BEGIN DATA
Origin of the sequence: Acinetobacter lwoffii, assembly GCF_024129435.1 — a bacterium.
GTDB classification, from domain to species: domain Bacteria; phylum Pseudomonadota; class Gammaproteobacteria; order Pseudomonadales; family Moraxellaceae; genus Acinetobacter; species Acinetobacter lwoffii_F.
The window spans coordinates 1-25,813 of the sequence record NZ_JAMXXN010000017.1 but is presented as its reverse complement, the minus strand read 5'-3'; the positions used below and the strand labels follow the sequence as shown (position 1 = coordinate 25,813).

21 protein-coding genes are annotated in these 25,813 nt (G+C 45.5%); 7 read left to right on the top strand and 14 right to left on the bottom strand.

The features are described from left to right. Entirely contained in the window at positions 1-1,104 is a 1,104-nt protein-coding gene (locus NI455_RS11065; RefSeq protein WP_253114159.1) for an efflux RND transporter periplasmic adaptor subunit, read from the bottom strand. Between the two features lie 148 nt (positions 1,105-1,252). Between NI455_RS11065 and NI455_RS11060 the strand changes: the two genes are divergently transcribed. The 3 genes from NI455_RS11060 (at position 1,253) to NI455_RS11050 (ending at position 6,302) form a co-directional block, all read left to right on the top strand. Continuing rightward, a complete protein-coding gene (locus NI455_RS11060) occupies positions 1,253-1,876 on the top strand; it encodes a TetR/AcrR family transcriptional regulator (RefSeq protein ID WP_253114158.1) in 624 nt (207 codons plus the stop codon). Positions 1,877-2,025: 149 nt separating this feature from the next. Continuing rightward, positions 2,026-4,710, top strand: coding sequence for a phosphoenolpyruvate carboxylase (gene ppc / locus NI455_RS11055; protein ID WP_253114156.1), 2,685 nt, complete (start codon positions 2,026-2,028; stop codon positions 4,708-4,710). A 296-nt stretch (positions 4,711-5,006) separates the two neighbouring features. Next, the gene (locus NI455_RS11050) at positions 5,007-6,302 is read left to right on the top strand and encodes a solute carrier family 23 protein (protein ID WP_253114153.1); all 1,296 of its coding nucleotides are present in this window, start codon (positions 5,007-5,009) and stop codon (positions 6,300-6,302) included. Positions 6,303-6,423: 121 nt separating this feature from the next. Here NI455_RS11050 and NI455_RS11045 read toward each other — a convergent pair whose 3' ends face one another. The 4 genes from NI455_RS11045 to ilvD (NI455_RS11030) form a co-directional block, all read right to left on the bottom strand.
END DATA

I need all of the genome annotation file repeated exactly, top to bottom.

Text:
Origin of the sequence: Acinetobacter lwoffii, assembly GCF_024129435.1 — a bacterium.
GTDB classification, from domain to species: domain Bacteria; phylum Pseudomonadota; class Gammaproteobacteria; order Pseudomonadales; family Moraxellaceae; genus Acinetobacter; species Acinetobacter lwoffii_F.
The window spans coordinates 1-25,813 of the sequence record NZ_JAMXXN010000017.1 but is presented as its reverse complement, the minus strand read 5'-3'; the positions used below and the strand labels follow the sequence as shown (position 1 = coordinate 25,813).

21 protein-coding genes are annotated in these 25,813 nt (G+C 45.5%); 7 read left to right on the top strand and 14 right to left on the bottom strand.

The features are described from left to right. Entirely contained in the window at positions 1-1,104 is a 1,104-nt protein-coding gene (locus NI455_RS11065; RefSeq protein WP_253114159.1) for an efflux RND transporter periplasmic adaptor subunit, read from the bottom strand. Between the two features lie 148 nt (positions 1,105-1,252). Between NI455_RS11065 and NI455_RS11060 the strand changes: the two genes are divergently transcribed. The 3 genes from NI455_RS11060 (at position 1,253) to NI455_RS11050 (ending at position 6,302) form a co-directional block, all read left to right on the top strand. Continuing rightward, a complete protein-coding gene (locus NI455_RS11060) occupies positions 1,253-1,876 on the top strand; it encodes a TetR/AcrR family transcriptional regulator (RefSeq protein ID WP_253114158.1) in 624 nt (207 codons plus the stop codon). Positions 1,877-2,025: 149 nt separating this feature from the next. Continuing rightward, positions 2,026-4,710, top strand: coding sequence for a phosphoenolpyruvate carboxylase (gene ppc / locus NI455_RS11055; protein ID WP_253114156.1), 2,685 nt, complete (start codon positions 2,026-2,028; stop codon positions 4,708-4,710). A 296-nt stretch (positions 4,711-5,006) separates the two neighbouring features. Next, the gene (locus NI455_RS11050) at positions 5,007-6,302 is read left to right on the top strand and encodes a solute carrier family 23 protein (protein ID WP_253114153.1); all 1,296 of its coding nucleotides are present in this window, start codon (positions 5,007-5,009) and stop codon (positions 6,300-6,302) included. Positions 6,303-6,423: 121 nt separating this feature from the next. Here NI455_RS11050 and NI455_RS11045 read toward each other — a convergent pair whose 3' ends face one another. The 4 genes from NI455_RS11045 to ilvD (NI455_RS11030) form a co-directional block, all read right to left on the bottom strand.